But it was soon to be Lazarus’ time. Lazarus and his sisters lived in Bethany, a village just outside of Jerusalem and Jesus hadn’t seen them for a while. So, a couple of days after “tut-tutting” Lazarus’ predicament, Jesus did an about face and told his disciples to saddle up. They were headed back into the hornets’ nest that was Jerusalem. Lazarus was “asleep,” and Jesus was going to “wake him up.” Riiiiiight…. And then Jesus clarified that Lazarus was indeed temporally dead, but that they needed to go to him anyway. It must have been so confusing for the disciples! As usual, they didn’t really get it, but they were game to follow wherever Jesus might lead, even if it meant putting themselves in harm’s way. By the time Jesus and his disciples arrived on the scene, Lazarus was not only dead, but he had been in the tomb for four days. What is the significance of four days, you may ask? I will tell you. In Jewish tradition, the soul of a departed person was thought to linger in the vicinity of the body of the deceased for up to three days after death, on the off-chance it might somehow be reunified with its earthly host. Jesus knew that, in order to achieve God’s purposes, people would have to know that Lazarus’ return to the land of the living wasn’t simply “resuscitation,” it had to be resurrection.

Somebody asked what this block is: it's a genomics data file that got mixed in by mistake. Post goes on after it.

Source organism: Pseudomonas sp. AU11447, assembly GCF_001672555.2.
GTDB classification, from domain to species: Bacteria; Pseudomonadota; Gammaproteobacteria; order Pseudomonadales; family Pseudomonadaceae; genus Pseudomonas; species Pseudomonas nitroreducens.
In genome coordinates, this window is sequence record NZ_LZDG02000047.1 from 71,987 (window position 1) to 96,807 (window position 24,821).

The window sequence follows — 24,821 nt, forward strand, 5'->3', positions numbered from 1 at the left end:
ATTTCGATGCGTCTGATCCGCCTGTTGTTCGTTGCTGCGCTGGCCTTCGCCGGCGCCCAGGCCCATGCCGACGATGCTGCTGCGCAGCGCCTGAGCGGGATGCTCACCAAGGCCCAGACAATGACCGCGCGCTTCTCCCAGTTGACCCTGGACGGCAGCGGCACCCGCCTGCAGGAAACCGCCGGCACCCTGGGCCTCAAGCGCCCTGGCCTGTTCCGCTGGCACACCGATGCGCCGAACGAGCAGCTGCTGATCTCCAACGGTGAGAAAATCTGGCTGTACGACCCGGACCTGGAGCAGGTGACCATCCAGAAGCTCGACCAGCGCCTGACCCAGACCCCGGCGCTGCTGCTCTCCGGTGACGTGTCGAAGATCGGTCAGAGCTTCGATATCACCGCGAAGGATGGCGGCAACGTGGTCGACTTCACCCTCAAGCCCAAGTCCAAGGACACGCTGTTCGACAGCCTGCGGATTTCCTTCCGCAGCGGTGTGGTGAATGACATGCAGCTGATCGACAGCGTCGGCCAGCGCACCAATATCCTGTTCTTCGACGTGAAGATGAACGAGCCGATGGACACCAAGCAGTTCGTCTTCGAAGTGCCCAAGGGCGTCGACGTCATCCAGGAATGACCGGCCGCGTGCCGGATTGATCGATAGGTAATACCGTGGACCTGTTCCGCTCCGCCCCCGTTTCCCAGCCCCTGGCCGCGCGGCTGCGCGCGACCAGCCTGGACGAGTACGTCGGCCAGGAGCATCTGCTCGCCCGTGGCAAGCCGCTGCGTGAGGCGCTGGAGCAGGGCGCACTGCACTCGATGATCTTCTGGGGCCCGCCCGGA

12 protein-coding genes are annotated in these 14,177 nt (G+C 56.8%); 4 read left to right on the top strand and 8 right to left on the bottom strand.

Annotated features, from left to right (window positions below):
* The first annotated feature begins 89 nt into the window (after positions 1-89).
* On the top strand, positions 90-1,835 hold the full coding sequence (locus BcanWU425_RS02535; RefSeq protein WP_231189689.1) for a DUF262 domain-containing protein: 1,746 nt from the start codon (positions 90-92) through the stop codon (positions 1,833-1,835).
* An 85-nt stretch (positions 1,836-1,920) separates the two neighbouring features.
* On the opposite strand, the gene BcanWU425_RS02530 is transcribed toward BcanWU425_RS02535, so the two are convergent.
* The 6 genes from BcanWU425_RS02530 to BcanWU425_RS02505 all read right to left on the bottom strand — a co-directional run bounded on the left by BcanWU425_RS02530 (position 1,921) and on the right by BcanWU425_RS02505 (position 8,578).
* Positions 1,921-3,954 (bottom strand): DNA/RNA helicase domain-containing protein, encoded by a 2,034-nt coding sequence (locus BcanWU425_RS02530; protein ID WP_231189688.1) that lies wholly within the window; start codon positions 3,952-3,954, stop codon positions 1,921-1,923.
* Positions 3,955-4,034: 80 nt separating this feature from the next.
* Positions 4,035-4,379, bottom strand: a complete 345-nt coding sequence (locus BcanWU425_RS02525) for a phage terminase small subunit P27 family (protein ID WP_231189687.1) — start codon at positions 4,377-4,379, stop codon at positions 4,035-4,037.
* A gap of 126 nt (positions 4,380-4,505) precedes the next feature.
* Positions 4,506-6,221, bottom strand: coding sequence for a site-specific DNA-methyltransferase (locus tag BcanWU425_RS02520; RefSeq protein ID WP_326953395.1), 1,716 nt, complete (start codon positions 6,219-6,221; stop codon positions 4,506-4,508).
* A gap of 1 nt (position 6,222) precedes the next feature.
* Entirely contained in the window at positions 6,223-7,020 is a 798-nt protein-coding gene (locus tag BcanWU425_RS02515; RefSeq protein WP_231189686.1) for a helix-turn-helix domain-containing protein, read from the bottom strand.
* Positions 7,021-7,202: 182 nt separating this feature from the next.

But what of the human toll? Mary and Martha, both distraught from having lost their beloved sibling… their protector… likely their breadwinner… met Jesus on the road and reproached him saying, “If you had been here, he would not have died.” Their suffering was palpable, and tears are contagious. Even though Jesus trusted God’s overarching purpose and was committed to doing his Father’s will, it grieved him beyond measure that the unbelief of God’s people would require such a sacrifice from his friends. And Jesus wept. Not tears of sadness, I think—tears of anger… and resolve. There’s nothing wrong with being sad when people we care about are sad, but it’s quite another thing to actually share empathically in their suffering. That only happens when we have skin in the game and Jesus had skin in this game. He knew these people. He loved this family, and he shared the full measure of their pain. But he also knew that the only real way to banish the sadness and pain of this temporal world — once and for all — was to do whatever was necessary to hasten the coming of God’s Kingdom. Jesus was on a mission: a mission to change people’s understanding about their relationship with God. Other friends of Mary and Martha had come to console them in their loss. Jesus came not to console them, but to strengthen their belief. “I am the resurrection,” Jesus said. If you live in me… if you believe in me, you’ll understand that the life you live here on earth isn’t really life… and death you die here on earth isn’t really death… it’s kind of like falling asleep. And then Jesus showed them exactly what that looked like when he raised Lazarus. And he would show them again in due course through his own resurrection.